High blood pressure: The ‘superior’ herb for lowering a high blood pressure reading

High blood pressure: Lifestyle changes to reduce reading

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Your blood pressure naturally fluctuates but if it is consistently too high, it forces your heart to have to work harder. This extra effort can raise your risk of having a heart attack if left untreated. Fortunately, improving your diet provides a bulwark against high blood pressure.

Specific items have been shown to be adept at lowering high blood pressure, such garlic.

The popular herb has been linked to reductions in blood pressure in both animal and human studies.

A systematic review and meta-analysis was performed to provide a more definitive conclusion on the effect of garlic preparations on blood pressure.

Researchers searched the Medline and Embase databases for studies published between 1955 and October 2007.

Randomised controlled trials with true placebo groups, using garlic-only preparations, and reporting mean systolic and/or diastolic blood pressure were included in the meta-analysis.

The systolic pressure (higher number) is the force at which your heart pumps blood around your body.

The diastolic pressure (lower number) is the resistance to the blood flow in the blood vessels.

Eleven of 25 studies included in the systematic review were suitable for meta-analysis.

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Meta-analysis of all studies showed reductions in systolic pressure in the garlic group compared to placebo.

“Our meta-analysis suggests that garlic preparations are superior to placebo in reducing blood pressure in individuals with hypertension,” the researchers concluded.

The heart-healthy benefits of eating garlic

Garlic has long been associated with health benefits – from curing a cold to lowering blood pressure and cholesterol levels.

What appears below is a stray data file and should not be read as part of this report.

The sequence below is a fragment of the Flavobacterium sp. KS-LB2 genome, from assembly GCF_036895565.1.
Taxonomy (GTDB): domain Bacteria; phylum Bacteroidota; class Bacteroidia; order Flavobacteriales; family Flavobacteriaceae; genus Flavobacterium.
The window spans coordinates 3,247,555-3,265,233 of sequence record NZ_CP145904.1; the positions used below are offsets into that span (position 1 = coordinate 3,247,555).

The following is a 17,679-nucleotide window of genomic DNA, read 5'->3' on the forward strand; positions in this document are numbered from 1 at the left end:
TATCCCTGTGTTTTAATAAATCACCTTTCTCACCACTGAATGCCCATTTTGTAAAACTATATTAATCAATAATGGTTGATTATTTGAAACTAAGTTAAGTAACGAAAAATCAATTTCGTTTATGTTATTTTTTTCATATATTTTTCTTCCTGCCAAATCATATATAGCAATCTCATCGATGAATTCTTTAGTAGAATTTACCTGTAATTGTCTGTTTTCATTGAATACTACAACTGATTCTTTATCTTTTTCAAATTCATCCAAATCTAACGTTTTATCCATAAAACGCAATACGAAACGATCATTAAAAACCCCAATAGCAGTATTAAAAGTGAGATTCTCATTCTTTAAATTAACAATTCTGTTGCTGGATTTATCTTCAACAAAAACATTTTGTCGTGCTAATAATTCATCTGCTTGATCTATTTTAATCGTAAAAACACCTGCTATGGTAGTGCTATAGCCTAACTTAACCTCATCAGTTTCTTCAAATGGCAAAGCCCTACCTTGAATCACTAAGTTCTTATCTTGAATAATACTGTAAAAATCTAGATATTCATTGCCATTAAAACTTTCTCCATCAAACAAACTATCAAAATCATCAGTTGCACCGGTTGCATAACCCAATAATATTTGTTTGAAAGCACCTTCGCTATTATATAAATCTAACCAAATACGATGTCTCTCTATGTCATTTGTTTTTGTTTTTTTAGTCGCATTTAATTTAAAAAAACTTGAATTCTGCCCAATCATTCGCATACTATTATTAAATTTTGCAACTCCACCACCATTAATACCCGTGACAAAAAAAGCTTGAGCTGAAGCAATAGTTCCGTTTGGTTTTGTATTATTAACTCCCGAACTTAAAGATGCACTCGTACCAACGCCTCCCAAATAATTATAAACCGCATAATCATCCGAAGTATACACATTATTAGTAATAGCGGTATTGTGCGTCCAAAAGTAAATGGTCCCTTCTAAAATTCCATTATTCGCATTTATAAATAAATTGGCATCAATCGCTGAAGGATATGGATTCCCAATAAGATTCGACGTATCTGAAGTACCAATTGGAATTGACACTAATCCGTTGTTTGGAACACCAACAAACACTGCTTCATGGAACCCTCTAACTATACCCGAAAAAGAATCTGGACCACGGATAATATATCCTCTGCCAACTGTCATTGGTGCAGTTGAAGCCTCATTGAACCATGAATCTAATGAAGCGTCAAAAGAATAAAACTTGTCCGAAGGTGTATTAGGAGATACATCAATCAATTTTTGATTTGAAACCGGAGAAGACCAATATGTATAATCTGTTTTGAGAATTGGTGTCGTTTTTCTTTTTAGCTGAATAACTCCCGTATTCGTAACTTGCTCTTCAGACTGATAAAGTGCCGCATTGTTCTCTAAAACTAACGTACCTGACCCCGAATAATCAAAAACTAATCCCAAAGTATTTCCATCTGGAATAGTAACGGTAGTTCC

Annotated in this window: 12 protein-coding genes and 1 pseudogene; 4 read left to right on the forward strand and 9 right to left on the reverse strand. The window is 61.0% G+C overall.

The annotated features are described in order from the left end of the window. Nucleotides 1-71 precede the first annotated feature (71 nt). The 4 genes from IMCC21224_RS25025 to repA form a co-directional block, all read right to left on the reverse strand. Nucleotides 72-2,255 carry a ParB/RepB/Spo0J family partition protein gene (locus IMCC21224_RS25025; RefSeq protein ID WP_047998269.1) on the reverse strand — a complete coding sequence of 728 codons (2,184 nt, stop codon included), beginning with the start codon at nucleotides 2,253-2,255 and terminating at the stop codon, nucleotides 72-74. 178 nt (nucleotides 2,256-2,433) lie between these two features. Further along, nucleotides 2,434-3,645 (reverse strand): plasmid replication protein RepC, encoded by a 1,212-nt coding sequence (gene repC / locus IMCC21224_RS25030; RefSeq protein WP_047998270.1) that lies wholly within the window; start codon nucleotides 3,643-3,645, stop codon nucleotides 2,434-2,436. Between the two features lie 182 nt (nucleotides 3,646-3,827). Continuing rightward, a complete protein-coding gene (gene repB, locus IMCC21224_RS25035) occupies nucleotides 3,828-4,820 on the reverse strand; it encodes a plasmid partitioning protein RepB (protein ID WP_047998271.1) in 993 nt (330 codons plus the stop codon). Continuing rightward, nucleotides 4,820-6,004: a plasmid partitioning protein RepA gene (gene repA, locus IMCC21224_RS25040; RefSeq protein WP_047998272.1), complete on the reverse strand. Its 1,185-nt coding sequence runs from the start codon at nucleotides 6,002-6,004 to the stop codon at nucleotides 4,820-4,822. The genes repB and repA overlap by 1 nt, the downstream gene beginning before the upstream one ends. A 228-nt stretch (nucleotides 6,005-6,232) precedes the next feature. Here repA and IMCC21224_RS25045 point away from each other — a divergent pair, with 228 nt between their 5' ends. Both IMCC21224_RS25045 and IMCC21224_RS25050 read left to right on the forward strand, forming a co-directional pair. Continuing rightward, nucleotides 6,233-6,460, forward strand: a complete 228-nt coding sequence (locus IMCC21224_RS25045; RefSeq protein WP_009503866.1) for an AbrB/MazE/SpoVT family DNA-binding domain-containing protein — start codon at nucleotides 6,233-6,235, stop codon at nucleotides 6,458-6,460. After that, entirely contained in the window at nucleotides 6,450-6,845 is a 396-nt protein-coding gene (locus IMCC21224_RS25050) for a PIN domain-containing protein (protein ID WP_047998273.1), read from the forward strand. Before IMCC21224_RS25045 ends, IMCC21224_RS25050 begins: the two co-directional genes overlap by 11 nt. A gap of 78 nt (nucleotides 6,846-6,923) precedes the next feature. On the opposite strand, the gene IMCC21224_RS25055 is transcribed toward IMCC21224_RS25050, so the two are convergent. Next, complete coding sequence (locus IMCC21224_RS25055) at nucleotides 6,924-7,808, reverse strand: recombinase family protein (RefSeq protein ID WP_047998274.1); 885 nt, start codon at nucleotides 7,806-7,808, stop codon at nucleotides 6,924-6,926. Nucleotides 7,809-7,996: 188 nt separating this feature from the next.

According to the British Heart Foundation (BHF), a chemical called allicin – a type of antioxidant – is thought to be responsible for its positive effects.

Crucially, garlic can add flavour to meals without adding salt, notes the BHF.

The more salt you eat, the higher your blood pressure.

“But to address your risk of heart and circulatory diseases it’s important to think about your diet as a whole, rather than one ingredient,” adds the BHF.

According to the NHS, eating a low-fat diet that includes lots of fibre, such as wholegrain rice, bread and pasta, and plenty of fruit and vegetables also helps lower blood pressure.

You should aim to eat five portions of fruit and vegetables every day, advises the health body.

“Regularly drinking too much alcohol can raise your blood pressure over time,” it warns.

Staying within the recommended levels is the best way to reduce your risk of developing high blood pressure:

  • Men and women are advised not to regularly drink more than 14 units a week
  • Spread your drinking over three days or more if you drink as much as 14 units a week.

“Alcohol is also high in calories, which will make you gain weight and can further increase your blood pressure,” adds the NHS.

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